The Three Phases in the Reading Process
Friday, June 19, 2020 by Demitra Bryant | Uncategorized
Did you know that there are three phases in the reading process children need to be exposed to in order to become proficient readers? They are Before Reading, During Reading and After Reading. Each phase has elements that students should be offered during reading instruction or if they are reading independent.
* Vocabulary - the meaning and multi-meanings of words must be adequate in order to understand the text. Many students tend to omit unfamiliar words and there can lose the meaning of the sentence or what the author is trying to convey.
* Motivation and purpose for reading the text/passage/article or book.
* The structure of the text. (Cause/Effect, Sequential, Compare/Contrast, Problem/Solution or Description)
* Monitoring comprehension and become aware of their reading techniques/patterns.
* Reading words and phrases quickly and accurately.
* Making connections between sentences and statements.
* While reading, ask questions along the way
* Background experiences to assist in making predictions and how to apply those experiences in the content.
* Selectively applied to what is and what is not read.
* Information within the text that is relevant and provided with supporting details. Determine what's irrelevant.
* Visualizing what is going on in order to further understand what's being read.
* Inferences made in regard to topics presented.
* Reflections on what was read
* Connections made from what was read to new situations.
At each phase in this reading process, children should be engaged in various techniques so that they will be able to understand the text.
At My Tutor Helps Me, I incorporate many strategies to help students learn and understand the meaning of text. But did you know that students should provided with strategies that are based on both their areas of strengths and needs?
The Free Reading Assessment is the cornerstone identifying and creating the customized learning pathway for my students. Child learn differently and they should be provided with the correct instructional materials.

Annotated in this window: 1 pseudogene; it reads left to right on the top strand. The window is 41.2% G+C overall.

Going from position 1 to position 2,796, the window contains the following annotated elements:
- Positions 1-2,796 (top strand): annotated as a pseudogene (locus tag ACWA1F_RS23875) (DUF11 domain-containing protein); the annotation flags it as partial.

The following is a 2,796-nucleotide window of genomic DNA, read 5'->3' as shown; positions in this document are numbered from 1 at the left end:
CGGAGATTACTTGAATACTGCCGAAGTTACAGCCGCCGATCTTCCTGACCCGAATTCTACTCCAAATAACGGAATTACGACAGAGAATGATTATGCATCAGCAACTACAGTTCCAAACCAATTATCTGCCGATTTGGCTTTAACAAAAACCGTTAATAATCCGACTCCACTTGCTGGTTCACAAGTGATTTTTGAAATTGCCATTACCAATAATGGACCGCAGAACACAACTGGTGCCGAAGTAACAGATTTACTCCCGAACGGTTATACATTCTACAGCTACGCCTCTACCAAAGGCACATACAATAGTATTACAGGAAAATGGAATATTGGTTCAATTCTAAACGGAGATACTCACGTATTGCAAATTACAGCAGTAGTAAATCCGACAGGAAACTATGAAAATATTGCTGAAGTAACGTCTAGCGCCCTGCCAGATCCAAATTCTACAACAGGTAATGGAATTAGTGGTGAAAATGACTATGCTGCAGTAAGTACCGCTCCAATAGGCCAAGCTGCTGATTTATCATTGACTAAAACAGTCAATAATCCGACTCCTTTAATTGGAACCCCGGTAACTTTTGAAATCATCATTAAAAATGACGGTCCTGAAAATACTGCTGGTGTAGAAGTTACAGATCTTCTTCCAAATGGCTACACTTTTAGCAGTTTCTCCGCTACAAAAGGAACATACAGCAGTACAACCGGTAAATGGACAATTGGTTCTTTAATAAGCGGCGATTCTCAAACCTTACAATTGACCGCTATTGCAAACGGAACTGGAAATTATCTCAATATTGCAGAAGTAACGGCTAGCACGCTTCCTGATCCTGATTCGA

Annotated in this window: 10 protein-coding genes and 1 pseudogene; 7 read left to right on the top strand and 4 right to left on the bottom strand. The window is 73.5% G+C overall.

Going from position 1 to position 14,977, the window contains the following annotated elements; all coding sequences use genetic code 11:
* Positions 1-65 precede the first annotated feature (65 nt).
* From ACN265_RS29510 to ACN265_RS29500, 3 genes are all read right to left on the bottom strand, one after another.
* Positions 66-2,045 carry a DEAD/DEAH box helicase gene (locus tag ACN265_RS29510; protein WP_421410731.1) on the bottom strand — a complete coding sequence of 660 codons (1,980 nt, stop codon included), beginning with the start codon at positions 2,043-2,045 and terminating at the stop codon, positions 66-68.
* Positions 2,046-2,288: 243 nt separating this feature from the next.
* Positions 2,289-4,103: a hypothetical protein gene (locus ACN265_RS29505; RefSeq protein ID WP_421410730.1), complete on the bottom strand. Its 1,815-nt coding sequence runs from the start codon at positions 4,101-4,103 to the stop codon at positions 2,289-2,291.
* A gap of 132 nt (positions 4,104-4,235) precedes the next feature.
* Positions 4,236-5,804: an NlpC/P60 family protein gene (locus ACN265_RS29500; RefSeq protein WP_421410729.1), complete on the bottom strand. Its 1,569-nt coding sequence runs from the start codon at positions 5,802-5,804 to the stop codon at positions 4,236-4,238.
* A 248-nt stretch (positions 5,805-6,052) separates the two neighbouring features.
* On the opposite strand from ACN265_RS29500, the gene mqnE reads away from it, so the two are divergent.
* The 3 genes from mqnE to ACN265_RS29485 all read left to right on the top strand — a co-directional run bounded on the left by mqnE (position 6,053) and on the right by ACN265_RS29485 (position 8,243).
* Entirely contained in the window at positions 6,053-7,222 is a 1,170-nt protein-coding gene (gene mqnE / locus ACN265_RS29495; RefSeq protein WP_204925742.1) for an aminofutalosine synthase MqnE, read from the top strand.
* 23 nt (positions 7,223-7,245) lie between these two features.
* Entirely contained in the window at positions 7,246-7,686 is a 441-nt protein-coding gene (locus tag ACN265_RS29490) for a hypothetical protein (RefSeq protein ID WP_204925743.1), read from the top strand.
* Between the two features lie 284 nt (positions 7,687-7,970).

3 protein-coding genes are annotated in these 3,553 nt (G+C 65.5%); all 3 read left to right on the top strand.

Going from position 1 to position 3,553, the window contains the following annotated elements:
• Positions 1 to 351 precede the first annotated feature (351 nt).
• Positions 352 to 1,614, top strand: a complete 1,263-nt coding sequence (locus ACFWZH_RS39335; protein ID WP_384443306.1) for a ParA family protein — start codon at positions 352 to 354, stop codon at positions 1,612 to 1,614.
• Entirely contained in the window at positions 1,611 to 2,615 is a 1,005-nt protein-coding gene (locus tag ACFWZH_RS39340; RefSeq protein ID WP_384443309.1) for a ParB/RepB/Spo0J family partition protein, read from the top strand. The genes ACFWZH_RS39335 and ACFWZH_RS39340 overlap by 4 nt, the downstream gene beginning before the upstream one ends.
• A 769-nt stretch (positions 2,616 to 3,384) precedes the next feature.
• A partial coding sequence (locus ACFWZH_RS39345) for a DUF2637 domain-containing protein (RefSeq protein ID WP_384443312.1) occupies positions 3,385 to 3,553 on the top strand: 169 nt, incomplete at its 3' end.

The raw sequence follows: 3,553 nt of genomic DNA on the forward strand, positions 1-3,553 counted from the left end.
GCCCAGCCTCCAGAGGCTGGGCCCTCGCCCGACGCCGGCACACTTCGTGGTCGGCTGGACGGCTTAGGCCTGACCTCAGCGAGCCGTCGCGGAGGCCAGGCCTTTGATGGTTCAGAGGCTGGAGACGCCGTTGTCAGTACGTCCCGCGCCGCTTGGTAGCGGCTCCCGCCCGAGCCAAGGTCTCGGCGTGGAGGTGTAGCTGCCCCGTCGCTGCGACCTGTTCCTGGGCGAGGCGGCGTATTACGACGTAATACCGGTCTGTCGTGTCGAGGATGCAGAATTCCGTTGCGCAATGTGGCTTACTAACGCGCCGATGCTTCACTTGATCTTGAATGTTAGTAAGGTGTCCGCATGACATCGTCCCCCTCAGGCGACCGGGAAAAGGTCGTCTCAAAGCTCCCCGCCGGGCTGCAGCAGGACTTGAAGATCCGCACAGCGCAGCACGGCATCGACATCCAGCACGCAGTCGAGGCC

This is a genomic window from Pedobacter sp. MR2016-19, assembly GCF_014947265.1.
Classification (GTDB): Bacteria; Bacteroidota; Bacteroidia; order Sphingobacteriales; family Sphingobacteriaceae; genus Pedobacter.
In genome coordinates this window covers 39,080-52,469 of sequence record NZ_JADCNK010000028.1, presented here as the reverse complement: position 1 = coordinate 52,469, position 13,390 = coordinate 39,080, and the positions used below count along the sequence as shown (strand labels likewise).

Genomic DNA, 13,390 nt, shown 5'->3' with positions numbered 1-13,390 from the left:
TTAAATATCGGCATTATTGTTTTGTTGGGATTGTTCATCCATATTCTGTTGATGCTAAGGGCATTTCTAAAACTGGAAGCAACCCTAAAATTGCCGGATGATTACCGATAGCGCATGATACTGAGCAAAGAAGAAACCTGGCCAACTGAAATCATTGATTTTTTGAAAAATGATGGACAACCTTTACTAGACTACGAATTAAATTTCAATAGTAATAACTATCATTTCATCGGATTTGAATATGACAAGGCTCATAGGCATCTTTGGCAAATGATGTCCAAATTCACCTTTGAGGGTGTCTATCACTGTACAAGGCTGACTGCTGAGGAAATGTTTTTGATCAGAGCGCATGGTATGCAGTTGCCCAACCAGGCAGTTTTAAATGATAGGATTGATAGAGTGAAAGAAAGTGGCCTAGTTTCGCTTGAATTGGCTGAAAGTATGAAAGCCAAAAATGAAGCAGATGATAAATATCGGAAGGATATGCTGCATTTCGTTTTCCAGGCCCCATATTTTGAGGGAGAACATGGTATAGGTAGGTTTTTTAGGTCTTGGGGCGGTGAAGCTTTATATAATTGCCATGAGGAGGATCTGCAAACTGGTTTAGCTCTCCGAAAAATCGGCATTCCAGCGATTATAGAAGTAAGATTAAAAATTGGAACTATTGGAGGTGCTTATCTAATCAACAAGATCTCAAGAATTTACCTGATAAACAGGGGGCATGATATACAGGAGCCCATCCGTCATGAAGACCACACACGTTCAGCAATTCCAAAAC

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The Characteristics of Good and Poor Readers
Wednesday, June 17, 2020 by Demitra Bryant | Uncategorized
Comprehension is an area of concern for many students. I cannot begin to tell you how many times parents come to me frustrated because they are very concern about their child's reading. In many cases, the parents are saying that their child reads very well, but unable to answer questions correctly on tests and failing classes.
I usually tell parents that there are a number of key factors associated with students and reading. One key factor is textual materials and the reading comprehension process that contributes to the difficulties some students have.Reading comprehension requires an extensive amount of instructional time and attention in order for children to be proficient in understanding the materials. Ask your child how many times did they read the article or passage. Most will respond one time and then possibly not for the entire class period. It can be very frustrating for your child to see their peers completing their assignments and turning it in for a grade, while they haven't even had time to process they face that the article was long and boring.
So, what are the characteristics of good and poor readers? See the table below.
At My Tutor Helps Me, I provide reading and writing assistance for struggling students that have been identified as learning disabled, have an IEP, 504 Plan or on the Student Support Team (SST) receiving Response to Interventions (RTI).
Strategies are used to help assist struggling students or enhance those that are on grade level.
Would you like to know your child's current reading level?
Is writing an area of concern?
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